Los Angeles swap meets, farmers’ markets, and flea markets are favorite weekend activities for locals and tourists alike. Unfortunately, they aren’t always the safest settings for shoppers. Daily and weekly markets often contain serious slip, trip, and fall hazards – and may or may not have insurance to pay for a settlement or judgment. If you suffer injuries such as broken bones, sprains, or strains while visiting an LA market, contact a premises liability attorney. It may be more difficult to recover damages from these types of locations than others in California.
Who is Liable for a Swap Meet/Flea Market Slip and Fall Injury?
Liability for accidents in a market setting can be a tricky problem to solve. California premises liability law generally holds the owner of the building or land legally responsible for accidents that happen upon it. In a market environment, however, the owner of the building might not be at fault. The slip hazard could stem from one of the vendors. The vendors aren’t employees who work at the market, but rather independent sellers that simply rent spots or stalls. Can an injured slip and fall victim still hold the owner of the property vicariously liable? What if the city owns the property?
Many farmers’ markets in LA require vendors to carry insurance. Market managers will make it mandatory for vendors to have insurance to sell their goods – and/or purchase liability insurance for the entire premises. Liability insurance, or “slip and fall insurance,” can help protect the market from bankruptcy in the event of a lawsuit. The insurance policy will pay damages if a shopper files a claim against the vendor, the market, and/or the property owner (many cases allow the victim to file against all three). When an LA market doesn’t have insurance, the victim could be in trouble.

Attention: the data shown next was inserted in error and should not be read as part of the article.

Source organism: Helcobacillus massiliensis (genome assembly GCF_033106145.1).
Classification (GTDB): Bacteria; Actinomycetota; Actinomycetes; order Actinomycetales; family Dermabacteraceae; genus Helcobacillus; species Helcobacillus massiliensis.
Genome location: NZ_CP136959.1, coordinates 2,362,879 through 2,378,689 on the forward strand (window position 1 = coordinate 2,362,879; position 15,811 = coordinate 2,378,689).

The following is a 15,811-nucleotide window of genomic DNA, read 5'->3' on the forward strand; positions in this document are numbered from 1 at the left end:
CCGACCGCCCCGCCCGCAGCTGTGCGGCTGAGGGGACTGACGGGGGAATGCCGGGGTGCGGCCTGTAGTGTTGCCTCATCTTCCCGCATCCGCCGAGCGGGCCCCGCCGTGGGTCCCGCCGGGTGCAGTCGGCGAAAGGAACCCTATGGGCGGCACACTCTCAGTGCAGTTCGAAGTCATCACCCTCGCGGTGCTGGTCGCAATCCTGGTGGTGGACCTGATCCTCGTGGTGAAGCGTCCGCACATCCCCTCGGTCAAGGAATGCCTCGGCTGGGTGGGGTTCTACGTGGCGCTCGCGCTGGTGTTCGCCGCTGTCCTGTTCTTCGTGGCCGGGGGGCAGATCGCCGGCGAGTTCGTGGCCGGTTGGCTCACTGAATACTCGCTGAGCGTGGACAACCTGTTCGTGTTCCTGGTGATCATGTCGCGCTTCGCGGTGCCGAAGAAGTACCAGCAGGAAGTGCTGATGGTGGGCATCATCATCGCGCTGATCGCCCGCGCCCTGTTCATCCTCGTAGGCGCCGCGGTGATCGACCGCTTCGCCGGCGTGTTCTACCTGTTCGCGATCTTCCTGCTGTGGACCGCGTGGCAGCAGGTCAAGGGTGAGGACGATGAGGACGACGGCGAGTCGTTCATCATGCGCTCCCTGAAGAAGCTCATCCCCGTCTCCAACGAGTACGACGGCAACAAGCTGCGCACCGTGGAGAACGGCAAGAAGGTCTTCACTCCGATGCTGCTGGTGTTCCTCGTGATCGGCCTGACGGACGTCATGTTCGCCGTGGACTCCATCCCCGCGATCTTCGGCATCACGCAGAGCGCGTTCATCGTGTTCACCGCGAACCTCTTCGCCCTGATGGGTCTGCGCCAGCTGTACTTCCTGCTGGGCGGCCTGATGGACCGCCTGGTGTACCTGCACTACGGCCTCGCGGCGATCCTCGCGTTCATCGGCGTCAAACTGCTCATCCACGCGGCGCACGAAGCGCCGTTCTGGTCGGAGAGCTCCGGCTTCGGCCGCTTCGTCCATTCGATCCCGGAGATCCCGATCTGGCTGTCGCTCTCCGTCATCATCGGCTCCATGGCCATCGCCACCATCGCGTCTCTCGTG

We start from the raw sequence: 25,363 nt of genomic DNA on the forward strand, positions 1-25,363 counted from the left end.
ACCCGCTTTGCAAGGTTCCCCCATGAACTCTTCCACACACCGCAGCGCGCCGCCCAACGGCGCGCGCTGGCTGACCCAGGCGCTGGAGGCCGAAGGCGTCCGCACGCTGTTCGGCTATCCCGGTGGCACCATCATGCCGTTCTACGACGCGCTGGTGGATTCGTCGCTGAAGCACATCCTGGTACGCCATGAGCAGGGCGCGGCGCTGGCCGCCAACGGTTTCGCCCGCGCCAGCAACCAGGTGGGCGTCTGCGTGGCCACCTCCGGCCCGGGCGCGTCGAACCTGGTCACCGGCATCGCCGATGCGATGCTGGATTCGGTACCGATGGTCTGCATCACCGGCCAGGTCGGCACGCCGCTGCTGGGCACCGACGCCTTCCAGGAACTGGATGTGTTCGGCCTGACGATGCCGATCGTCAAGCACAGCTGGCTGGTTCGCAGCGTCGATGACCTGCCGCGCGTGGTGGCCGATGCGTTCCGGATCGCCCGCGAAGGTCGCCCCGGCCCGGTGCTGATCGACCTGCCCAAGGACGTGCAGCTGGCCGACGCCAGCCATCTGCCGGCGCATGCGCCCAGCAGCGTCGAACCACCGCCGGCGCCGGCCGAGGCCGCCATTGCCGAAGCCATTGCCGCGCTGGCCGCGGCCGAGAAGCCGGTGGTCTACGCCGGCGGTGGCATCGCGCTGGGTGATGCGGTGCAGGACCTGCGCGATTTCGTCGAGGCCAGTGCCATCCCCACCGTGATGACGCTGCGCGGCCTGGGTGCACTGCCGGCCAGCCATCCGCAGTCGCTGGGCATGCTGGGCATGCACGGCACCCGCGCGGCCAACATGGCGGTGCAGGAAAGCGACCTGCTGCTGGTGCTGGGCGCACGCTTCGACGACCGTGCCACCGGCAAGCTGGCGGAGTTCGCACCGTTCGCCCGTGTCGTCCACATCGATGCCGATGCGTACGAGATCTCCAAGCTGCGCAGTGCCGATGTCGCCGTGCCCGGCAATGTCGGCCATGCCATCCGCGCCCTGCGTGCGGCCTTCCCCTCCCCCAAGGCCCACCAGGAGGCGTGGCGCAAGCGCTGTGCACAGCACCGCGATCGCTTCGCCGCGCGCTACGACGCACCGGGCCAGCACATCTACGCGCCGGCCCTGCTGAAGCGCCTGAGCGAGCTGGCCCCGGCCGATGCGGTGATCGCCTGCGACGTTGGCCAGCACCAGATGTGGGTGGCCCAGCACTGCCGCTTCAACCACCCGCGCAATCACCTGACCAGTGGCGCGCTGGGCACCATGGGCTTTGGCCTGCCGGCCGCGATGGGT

If the defendant doesn’t carry insurance, he or she might have to pay the plaintiff’s damages out of pocket. An attorney can help victims discover whether the defendant(s) have the means to pay a settlement or verdict prior to filing the claim. If the slip happened because of an individual vendor’s negligence, the vendor’s liability insurance might pay for damages. If it happened because of a hazard on the general property, or if the vendor doesn’t carry individual liability insurance, the victim may be able to bring a claim against the market itself or the overall property owner. In many cases, a plaintiff could name more than one defendant in these types of cases.
What Do I Do After a Slip or Fall at an L.A. Market?
After a slip and fall at a market location in Los Angeles, ask to speak with someone in the administration of the market. Report your accident to an authority, even if means calling the police. You will need an official record that the incident occurred, where it happened, and potential reasons for the fall. Take photographs of the dangerous condition, if possible. Seek medical attention for your injuries right away, keeping copies of your medical records. Then, talk to a lawyer before making a phone call to an insurance company.
Figuring out liability might take an in-depth accident investigation. If the L.A. market is a nonprofit corporation, you can still file a claim. Many markets in Los Angeles County carry multiple types of liability insurance, including enough to cover individual vendors if they do not have enough insurance to pay a settlement. If you were a vendor at the time of the accident, you may qualify for workers’ compensation benefits.
An attorney can help you with the various aspects of your premises liability claim, maximizing its odds of success. Should the city of LA own the market or the land the market was on, you could still pursue damages from the city government. In general, you have two years from the date of your slip and fall to file your claim. Don’t wait too long or assume you don’t have a case. Instead, talk to a lawyer to discuss your rights after a harmful slip and fall at an Los Angeles flea market, swap meet, or farmers’ market. Contact the Los Angeles premises liability attorneys at Panish Shea & Boyle LLP about your case today! (310) 477-1700